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Reactive Arthritis

Last Updated February 2021 | This article was created by editorial staff and reviewed by Beth Oller, MD

What is reactive arthritis?

Reactive arthritis is a rare condition. It occurs when your immune system reacts to an infection somewhere else in your body. It can make your joints swell and hurt, similar to arthritis. It can also affect your eyes and genitals. Reactive arthritis may be called Reiter’s syndrome or Fiessinger-Leroy’s disease.

Symptoms of reactive arthritis

The main symptoms of reactive arthritis are swelling, pain, redness, and warmth in one or more joints. It usually happens in your knees, ankles, or feet. The condition also can affect your eyes or genitals. Your eyes may burn or be red and painful. Your vision may be blurry. You may feel pain or burning when you urinate. You also may have discharge from your penis or vagina.

Other symptoms may include:

  • Fever
  • Stomach pain
  • Diarrhea
  • Pain in your heel or Achilles tendon
  • Skin sores
  • Ulcers in your mouth, tongue, or genitals

What causes reactive arthritis?

The exact cause of reactive arthritis is unknown. It begins after you have an infection that activates your immune system. Reactive arthritis has been linked to bacterial infections associated with chlamydia, salmonella, shigella, Yersinia, and campylobacter. These bacteria cause certain sexually transmitted infections and gastrointestinal infections. People who have reactive arthritis often have a specific genetic marker called HLA-B27.

Reactive arthritis is more common in people between 20 and 40 years of age. Men are more prone to develop reactive arthritis related to sexually transmitted bacteria. Women are more likely to get it from a gastrointestinal infection. The condition is rare in children but can occur in teenagers.

How is reactive arthritis diagnosed?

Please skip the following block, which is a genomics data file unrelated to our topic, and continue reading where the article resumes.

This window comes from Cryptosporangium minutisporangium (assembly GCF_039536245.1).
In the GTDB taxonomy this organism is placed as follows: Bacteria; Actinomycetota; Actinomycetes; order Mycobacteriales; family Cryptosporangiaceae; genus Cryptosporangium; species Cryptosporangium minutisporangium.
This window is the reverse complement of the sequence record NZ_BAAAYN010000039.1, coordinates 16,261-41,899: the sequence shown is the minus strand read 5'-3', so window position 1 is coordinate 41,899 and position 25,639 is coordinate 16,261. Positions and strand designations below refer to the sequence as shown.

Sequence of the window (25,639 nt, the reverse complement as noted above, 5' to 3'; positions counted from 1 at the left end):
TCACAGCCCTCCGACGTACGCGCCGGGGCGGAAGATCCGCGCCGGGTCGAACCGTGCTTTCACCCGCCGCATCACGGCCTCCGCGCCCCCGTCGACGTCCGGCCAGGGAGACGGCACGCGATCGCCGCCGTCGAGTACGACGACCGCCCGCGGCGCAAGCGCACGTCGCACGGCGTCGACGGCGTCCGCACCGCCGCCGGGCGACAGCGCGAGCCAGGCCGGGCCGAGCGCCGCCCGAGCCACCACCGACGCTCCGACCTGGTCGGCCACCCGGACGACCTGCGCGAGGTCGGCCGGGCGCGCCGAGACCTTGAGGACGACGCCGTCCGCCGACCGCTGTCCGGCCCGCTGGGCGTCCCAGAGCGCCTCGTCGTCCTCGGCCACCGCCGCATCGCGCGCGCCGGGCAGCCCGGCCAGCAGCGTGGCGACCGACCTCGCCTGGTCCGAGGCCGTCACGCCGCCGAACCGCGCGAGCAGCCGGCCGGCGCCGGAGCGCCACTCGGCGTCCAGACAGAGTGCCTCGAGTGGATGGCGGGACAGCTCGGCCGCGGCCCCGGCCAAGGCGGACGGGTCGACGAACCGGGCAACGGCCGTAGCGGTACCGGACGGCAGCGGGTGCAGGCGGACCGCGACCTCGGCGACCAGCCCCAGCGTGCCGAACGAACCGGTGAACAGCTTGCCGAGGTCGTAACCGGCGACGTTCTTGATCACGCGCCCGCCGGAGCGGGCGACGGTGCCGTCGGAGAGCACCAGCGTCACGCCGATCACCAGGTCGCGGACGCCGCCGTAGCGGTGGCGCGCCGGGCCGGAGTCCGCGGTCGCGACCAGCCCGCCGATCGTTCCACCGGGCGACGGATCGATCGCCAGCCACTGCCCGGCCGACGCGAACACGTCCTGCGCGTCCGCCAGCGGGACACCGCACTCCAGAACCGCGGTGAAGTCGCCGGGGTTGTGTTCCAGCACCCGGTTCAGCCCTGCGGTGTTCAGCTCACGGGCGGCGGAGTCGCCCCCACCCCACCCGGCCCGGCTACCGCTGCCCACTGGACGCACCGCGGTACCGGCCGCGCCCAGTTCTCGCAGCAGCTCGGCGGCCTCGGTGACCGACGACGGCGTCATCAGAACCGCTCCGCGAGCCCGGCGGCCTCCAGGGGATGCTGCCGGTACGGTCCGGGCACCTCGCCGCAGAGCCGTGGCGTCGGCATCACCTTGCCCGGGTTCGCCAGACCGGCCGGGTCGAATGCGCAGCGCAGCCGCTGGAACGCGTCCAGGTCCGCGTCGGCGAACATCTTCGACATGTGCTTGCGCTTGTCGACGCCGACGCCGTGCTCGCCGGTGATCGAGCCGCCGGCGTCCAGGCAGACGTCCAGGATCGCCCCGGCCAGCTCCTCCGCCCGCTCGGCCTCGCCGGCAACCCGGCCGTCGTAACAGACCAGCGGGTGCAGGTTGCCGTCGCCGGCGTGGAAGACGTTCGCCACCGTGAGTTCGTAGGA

There isn’t a specific test to check for reactive arthritis. Your doctor will do an exam and review your symptoms. They will ask about any recent infections.

Your doctor may order X-rays to look at your joints. Lab tests, such as a urinalysis, can rule out other possible conditions. Your doctor may test you for an STI. Other tests are possible as well.

Can reactive arthritis be prevented or avoided?

You can’t always avoid reactive arthritis. However, there are things you can do to lower your risk. For example, practice safe sex. Get tested and treated for STIs.

You also can reduce your chance of food poisoning by:

  • Cooking meat fully
  • Washing utensils and surfaces well
  • Keeping food cold so it doesn’t spoil

Reactive arthritis treatment

Treatment for reactive arthritis is meant to relieve symptoms. Nonsteroidal anti-inflammatory drugs (NSAIDs) can reduce swelling and pain. If joint swelling continues, your doctor may recommend corticosteroid injections (shots).

If you have an infection, your doctor will prescribe antibiotics. You and your sexual partner should get tested for STIs. If you are diagnosed with an STI, you may need to take medicine or undergo other treatment.

Living with reactive arthritis

Reactive arthritis often goes away along with your infection. This could take a few weeks or several months. In some cases, symptoms may return. Talk to your doctor about what you can do to manage ongoing symptoms.

Questions to ask your doctor

  • How do I know if my symptoms are caused by reactive arthritis or another condition?
  • What has caused my condition?
  • Could I have an STI?
  • What is the best treatment for me?
  • What are the side effects of antibiotics?
  • Is there anything I can do at home to relieve my symptoms?
  • What exercises can I do to relieve joint pain?
  • What do I do if my symptoms come back?
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